My Perspective of the Ever Changing Boston Area Small Press and Poetry Scene
I remember coming to Boston to go to college in 1973. Back then you basically had (according to my recollection) the academic poetry crowd, fed by the plethora of universities and colleges in the area, and the alternative crowd of non-academic barbarians in the Stone Soup Poetry group founded by the late Jack Powers. Before 1998, at least for me and many others I knew in the world of the small press, you made poetry chapbooks the old fashioned way. This was a xeroxed affair, with actual cutting and pasting the text on the page. You would take your primitive booklet to the old Copy Cop on Boylston Street in Boston and hand your baby to the clerk. You hoped for the best. Our first issue of Ibbetson Street was handled by a friend of mine Jim Resnick—an employee of Copy Cop. Also during the 70’s and 80’s poets were generally unplugged, not hooked up, for the most part low-tech creatures. They were not adorned by earphones, Google Glasses–their fingers did not expressively dance out text messages. A poet would walk down the street—taking it all in—a regular Walker in the City—as Alfred Kazin aptly put it.
Well, I am going to do something that poet shouldn’t do and use a well-worn cliché—The times are a changing. All the books, etc. that we publish now are basically done digitally. No more ungainly paper manuscripts to mark up. Everything is in digital files; electronic word documents, the graphics and formatting etc. are done by my tech savvy designer Steve Glines. Although we still do traditional print runs, many of our books are print-on-demand. We now publish books when they are actually needed. Before, we would order a whole bunch, and they would wind up collecting arcane species of mold in some nook in the basement. I remember at the Mass. Poetry Festival some years back, a rather haughty editor of a tony literary magazine turned her nose up at our POD books. Today many of that editor’s ilk are embracing POD technology.
And there seems to be an explosion of poetry venues, camps, etc. For instance in 2004 a Somerville-based literary group the Bagel Bards ( that meets every Saturday morning at the Au Bon Pain in Davis Square) was founded by Harris Gardner and yours truly. The group puts out a yearly anthology and has a online literary journal, the Wilderness House Literary Review founded by Steve Glines. There are also the Carpenter Poets in Jamaica Plain, the Cantab Lounge in Cambridge, which host poetry slams every Wednesday evening; the Out of the Blue Arts Gallery hosts a number of poetry and fiction readings hosted by literary activists Timothy Gager and Chad Parenteau. And of course since I love all things Somerville I must mention our new Arts Armory that houses the Cervena Barva Book Shop and Reading Series, as well as the First and Last Word Reading Series founded by Gloria Mindock and Harris Gardner.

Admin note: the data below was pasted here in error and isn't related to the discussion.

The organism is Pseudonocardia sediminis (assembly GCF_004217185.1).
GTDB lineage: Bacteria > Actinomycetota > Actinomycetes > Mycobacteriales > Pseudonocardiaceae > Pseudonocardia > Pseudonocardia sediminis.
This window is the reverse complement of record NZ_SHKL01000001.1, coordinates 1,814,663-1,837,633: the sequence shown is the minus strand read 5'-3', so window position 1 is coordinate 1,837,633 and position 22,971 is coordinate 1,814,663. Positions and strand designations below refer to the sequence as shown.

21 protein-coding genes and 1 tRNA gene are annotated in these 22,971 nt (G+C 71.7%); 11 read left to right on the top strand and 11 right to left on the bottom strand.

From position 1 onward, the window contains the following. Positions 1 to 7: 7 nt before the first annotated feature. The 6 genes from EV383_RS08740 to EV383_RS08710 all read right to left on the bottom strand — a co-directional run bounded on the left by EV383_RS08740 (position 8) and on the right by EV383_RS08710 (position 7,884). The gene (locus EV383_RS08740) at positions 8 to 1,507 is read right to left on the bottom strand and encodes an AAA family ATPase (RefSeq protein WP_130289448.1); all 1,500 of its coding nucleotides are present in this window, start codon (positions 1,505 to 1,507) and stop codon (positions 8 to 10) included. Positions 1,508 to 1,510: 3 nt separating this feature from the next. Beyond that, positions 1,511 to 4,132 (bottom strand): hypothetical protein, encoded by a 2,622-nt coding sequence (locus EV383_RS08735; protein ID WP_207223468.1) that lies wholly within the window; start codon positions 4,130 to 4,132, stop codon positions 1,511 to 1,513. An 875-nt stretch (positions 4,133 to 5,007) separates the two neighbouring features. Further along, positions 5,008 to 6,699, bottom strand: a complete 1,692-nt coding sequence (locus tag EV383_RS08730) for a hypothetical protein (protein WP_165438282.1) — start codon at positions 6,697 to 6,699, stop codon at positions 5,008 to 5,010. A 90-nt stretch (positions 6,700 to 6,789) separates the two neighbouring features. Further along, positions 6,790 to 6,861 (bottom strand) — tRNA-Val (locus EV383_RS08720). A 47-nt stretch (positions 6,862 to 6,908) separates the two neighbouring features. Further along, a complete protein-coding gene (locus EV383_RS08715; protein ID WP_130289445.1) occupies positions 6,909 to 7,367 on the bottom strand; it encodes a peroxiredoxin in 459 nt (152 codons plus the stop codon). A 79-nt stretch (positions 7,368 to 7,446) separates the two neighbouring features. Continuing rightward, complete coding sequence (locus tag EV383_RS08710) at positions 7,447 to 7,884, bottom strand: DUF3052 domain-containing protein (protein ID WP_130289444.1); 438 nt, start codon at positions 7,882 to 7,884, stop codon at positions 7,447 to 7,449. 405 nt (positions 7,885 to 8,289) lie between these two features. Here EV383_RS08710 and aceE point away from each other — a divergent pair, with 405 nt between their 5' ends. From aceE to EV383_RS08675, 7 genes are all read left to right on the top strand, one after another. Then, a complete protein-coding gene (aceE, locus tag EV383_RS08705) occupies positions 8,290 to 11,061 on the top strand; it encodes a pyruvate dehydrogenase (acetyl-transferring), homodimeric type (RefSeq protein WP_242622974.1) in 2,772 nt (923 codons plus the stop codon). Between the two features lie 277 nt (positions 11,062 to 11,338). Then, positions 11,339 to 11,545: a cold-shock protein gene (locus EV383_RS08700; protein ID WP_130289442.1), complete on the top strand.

One thing that I see that disturbs me (and this may be due to the fact that I am flirting with sixty) is how plugged in younger poets and the creative writing students I teach are to today. I find they are often texting, clogging their ears with multi-colored plugs, and answering the siren call of cell phones. I always tell my students–for the most part 18 to 20 year olds, that they have to unplug to be open to their senses: sight, smell, sound, taste, etc. I tell them they need to observe–not have their head buried over the sacred cell to see what the latest LOL or whatnot is about. But of course I always have my cell in the deep pockets of my carpenter pants, and my laptop is at my beck and call…and yes, I still write poetry. I am anxious to see what the new generations bring to the plate because after all we feed off each other, and I am glad to be part of that continuum.
The Off the Shelf column this week was originally on the http://www.masspoetry.org site Mass. Poetry.